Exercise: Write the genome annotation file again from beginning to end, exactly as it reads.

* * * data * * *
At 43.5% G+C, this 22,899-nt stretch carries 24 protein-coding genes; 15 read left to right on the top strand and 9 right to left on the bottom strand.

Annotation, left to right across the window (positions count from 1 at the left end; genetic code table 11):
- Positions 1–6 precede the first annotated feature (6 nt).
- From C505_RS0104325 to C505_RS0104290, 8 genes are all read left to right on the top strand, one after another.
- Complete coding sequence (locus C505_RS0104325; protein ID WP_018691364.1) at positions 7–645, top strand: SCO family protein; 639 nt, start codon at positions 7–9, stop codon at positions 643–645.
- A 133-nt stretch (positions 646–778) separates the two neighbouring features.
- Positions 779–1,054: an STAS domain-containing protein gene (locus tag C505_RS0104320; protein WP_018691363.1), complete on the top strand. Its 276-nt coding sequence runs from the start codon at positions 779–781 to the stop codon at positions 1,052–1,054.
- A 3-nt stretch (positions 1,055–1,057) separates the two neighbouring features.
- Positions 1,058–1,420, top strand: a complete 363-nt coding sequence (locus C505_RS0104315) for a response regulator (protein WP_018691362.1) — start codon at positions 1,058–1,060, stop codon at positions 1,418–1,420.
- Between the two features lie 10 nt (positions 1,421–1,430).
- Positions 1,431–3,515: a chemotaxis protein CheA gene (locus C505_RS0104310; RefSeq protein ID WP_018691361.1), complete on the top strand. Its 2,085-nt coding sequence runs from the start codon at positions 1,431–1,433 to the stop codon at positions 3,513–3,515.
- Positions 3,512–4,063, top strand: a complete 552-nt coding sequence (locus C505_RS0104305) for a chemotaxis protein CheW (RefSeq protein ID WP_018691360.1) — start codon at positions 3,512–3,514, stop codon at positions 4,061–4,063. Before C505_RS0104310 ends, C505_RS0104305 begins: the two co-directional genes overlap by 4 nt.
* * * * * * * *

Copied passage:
At 43.5% G+C, this 22,899-nt stretch carries 24 protein-coding genes; 15 read left to right on the top strand and 9 right to left on the bottom strand.

Annotation, left to right across the window (positions count from 1 at the left end; genetic code table 11):
- Positions 1–6 precede the first annotated feature (6 nt).
- From C505_RS0104325 to C505_RS0104290, 8 genes are all read left to right on the top strand, one after another.
- Complete coding sequence (locus C505_RS0104325; protein ID WP_018691364.1) at positions 7–645, top strand: SCO family protein; 639 nt, start codon at positions 7–9, stop codon at positions 643–645.
- A 133-nt stretch (positions 646–778) separates the two neighbouring features.
- Positions 779–1,054: an STAS domain-containing protein gene (locus tag C505_RS0104320; protein WP_018691363.1), complete on the top strand. Its 276-nt coding sequence runs from the start codon at positions 779–781 to the stop codon at positions 1,052–1,054.
- A 3-nt stretch (positions 1,055–1,057) separates the two neighbouring features.
- Positions 1,058–1,420, top strand: a complete 363-nt coding sequence (locus C505_RS0104315) for a response regulator (protein WP_018691362.1) — start codon at positions 1,058–1,060, stop codon at positions 1,418–1,420.
- Between the two features lie 10 nt (positions 1,421–1,430).
- Positions 1,431–3,515: a chemotaxis protein CheA gene (locus C505_RS0104310; RefSeq protein ID WP_018691361.1), complete on the top strand. Its 2,085-nt coding sequence runs from the start codon at positions 1,431–1,433 to the stop codon at positions 3,513–3,515.
- Positions 3,512–4,063, top strand: a complete 552-nt coding sequence (locus C505_RS0104305) for a chemotaxis protein CheW (RefSeq protein ID WP_018691360.1) — start codon at positions 3,512–3,514, stop codon at positions 4,061–4,063. Before C505_RS0104310 ends, C505_RS0104305 begins: the two co-directional genes overlap by 4 nt.